2.2. Initial Conditions

Initial conditions of the field has the following properties.  At O K ,all the spins in bravais lattice are orientated towards to applied external magnetic field in ferromagnetic materials which is shown below at Figure2.

When temperature goes higher than O 0K, atoms jiggle and start to deviate from their orientated magnetic field direction through Boltzmann distribution. Figure3 and Figure4 shows this for two different temperatures.


In Figure3 Temperature –magnetic field fight causes domains to be formed. It is an issue of which force will overcome on another. Here, number of iterations is less, so that we have taken Figure 3 and Figure 4 as representative figures.

Boundary conditions are defined on the system in the form of rounding the material along x axis and forming a cylindrical surface. So that, probabilistic calculations over the entire field will be run uninterruptedly and there will be no edge effect based on x axis boundaries.

2.3. Curie Temperature

For any ferromagnetic material, there is a temperature above that material becomes paramagnetic material which has no net dipole moment in total. This is a characteristic temperature for all ferromagnets.  The code was run for 10-20 and 30 cells, respectively. Results collected from these runs are shown in Figure 5 and Figure 6. Those graphs are taken from the simulations has the following properties. Number of iteration is 250×60.000 = 15.000.000. H=50,J=1000 and temperature is increased from nearly 0 0K to 2500 0K with 50 degree increments. As it is seen from the graphs, Curie temperature is not clear to be determined since saddle point along exponential is not obvious. Also, at different thicknesses, no significant difference is observed on magnetic field and susceptibility as well.

So, the same simulation for only 10 cell is run for twice iteration number and the results can be shown at Figure7. As it is seen, there is no difference between two iteration number, meaning that associated iteration number is high enough to reach hypothetical equilibrium condition for spin components.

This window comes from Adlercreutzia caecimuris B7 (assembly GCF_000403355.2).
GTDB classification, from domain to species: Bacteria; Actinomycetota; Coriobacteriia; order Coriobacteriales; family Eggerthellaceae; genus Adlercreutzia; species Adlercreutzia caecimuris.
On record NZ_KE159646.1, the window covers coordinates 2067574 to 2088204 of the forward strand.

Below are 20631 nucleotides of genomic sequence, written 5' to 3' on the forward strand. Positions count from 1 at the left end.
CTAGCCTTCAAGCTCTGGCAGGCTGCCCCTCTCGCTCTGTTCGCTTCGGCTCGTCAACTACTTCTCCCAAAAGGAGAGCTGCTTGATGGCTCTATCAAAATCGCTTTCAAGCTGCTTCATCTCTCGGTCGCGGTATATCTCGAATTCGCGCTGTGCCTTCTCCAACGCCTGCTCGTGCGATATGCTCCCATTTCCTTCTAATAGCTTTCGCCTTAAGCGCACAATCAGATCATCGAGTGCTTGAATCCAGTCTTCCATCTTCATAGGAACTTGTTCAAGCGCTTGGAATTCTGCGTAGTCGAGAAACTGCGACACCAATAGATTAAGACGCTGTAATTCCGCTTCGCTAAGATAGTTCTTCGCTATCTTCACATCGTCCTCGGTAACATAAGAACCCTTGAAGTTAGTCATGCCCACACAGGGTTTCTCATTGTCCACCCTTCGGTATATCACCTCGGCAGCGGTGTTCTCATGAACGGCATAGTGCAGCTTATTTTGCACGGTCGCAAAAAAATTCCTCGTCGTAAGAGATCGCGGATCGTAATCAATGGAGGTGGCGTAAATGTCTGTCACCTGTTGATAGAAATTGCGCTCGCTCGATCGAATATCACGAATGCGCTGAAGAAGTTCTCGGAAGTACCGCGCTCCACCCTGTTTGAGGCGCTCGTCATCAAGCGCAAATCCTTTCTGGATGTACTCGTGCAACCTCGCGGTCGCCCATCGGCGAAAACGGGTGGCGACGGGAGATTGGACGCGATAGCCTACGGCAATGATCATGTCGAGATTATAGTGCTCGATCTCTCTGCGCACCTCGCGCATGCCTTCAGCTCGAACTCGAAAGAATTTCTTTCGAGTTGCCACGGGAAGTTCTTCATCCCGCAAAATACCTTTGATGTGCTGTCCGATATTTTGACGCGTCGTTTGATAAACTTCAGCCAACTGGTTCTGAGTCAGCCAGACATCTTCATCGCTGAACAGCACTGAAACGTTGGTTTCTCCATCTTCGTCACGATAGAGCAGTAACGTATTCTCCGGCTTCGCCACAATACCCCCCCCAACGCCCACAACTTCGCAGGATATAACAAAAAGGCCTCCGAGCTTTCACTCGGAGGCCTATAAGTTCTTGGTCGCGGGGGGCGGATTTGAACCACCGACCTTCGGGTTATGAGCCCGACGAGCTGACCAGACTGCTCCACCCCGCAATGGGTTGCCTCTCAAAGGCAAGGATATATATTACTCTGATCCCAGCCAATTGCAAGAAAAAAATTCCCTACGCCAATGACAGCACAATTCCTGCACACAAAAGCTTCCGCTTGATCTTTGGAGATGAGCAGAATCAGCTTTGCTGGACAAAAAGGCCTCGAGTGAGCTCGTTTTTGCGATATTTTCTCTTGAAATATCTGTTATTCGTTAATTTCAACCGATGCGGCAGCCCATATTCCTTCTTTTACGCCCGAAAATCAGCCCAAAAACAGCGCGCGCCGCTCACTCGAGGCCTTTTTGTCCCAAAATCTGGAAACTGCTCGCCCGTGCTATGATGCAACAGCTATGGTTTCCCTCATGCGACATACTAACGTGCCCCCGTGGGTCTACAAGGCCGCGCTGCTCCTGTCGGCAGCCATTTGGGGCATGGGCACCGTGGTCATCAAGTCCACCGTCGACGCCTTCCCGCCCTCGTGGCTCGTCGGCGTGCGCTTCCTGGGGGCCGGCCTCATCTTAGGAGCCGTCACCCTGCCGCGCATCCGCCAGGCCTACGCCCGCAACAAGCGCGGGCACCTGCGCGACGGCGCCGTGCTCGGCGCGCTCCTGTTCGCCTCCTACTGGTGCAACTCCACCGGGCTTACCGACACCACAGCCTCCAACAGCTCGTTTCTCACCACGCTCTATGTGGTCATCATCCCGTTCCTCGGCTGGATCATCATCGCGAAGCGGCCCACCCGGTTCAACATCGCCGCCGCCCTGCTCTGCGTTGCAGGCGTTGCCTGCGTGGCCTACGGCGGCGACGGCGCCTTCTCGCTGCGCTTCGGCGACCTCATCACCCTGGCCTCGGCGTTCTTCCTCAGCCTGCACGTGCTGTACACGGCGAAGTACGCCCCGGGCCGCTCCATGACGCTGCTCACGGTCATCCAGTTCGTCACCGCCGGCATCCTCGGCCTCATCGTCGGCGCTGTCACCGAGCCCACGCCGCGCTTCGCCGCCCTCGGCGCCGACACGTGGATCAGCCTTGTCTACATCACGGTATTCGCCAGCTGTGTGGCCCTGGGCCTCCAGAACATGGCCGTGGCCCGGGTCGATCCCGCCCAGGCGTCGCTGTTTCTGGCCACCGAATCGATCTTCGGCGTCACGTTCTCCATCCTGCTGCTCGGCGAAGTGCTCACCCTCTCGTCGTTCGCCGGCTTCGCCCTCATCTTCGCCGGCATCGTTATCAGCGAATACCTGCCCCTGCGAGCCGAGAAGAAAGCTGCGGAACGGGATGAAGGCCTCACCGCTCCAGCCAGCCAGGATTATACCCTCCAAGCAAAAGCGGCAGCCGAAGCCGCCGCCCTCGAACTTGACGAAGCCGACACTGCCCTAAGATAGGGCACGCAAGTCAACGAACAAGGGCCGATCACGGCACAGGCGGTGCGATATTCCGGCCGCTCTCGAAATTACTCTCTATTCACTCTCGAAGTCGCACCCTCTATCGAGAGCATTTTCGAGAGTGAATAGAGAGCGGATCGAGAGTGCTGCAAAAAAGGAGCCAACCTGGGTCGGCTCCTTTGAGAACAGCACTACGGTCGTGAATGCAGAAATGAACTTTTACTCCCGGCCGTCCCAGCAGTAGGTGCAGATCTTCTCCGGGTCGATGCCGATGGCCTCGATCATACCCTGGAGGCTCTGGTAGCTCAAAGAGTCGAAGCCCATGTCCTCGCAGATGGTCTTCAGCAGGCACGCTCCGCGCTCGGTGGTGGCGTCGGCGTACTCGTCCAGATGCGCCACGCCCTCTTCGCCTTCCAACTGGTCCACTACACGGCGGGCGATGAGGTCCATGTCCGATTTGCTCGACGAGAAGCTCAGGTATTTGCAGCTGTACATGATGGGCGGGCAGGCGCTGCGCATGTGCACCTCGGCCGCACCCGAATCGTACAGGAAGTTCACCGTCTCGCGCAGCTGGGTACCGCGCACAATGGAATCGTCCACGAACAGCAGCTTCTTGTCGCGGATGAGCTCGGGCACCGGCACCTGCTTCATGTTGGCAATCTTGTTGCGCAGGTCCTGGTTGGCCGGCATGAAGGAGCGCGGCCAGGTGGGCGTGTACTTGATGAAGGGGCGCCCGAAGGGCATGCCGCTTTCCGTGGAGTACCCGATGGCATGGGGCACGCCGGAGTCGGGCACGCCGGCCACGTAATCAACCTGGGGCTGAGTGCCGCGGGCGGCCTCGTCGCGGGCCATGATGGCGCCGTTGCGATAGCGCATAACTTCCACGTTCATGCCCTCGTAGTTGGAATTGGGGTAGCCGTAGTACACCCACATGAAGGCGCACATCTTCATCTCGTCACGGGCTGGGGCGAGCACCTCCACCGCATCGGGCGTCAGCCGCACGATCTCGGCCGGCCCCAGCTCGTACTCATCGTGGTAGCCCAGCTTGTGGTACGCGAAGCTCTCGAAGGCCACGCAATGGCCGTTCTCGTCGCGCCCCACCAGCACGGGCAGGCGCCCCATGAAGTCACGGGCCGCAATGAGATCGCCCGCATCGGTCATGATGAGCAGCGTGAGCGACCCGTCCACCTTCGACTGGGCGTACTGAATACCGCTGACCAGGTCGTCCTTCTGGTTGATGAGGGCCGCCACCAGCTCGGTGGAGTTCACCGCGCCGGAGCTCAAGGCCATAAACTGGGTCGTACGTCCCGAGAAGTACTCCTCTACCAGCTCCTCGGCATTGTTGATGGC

Then, same cod is run for the different set of thicknesses. 5-12-19  are chosen as cell numbers. Figure 8 and Figure 9 show the Magnetization vs. Temperature and Susceptibility vs. Temperature graphs. As seen, even though general behavior of curve is not as we expect, there is decrease at temperature for 5cell, but again almost no difference between 12 and 19 cells.

At the evaluation of these results, determining the Curie temperature is done by linear fit on the temperature range of 900-1400.  It is hard to specify exact Curie temperature with such a broad temperature range but linear curve fitting is done to visualize the difference between 5 cell and 12 cell structure.  Curve fitting is done around 900 and 1400 K region. Middle point as 1153 K selected to compare average dipole moment of different thicknesses. Figure 10 and Figure 11 show curve fitting for these cells in a row.


All the simulations we run so far are performed by heating the magnetic system from approx. 0K to 2500 K and they should have been completed by giving an exact or near-exact temperature value as Curie Temperature but it is seen that no matter what the input thickness values, decay in the first region (before Tc) is fast such that magnetic field effect is easily deteriorated by increase in temperature. At the thicknesses of 10-20-30 cell, observing the thickness effect was not even close but in the 5-12-19 thicknesses result is promising.

However, all these simulations keep the decay in the first region as an exclamation mark. For further studies, effect of magnetic field with the same parameters can be studied.


M.A. White, “Properties of Materials” (Oxford University Press 1999)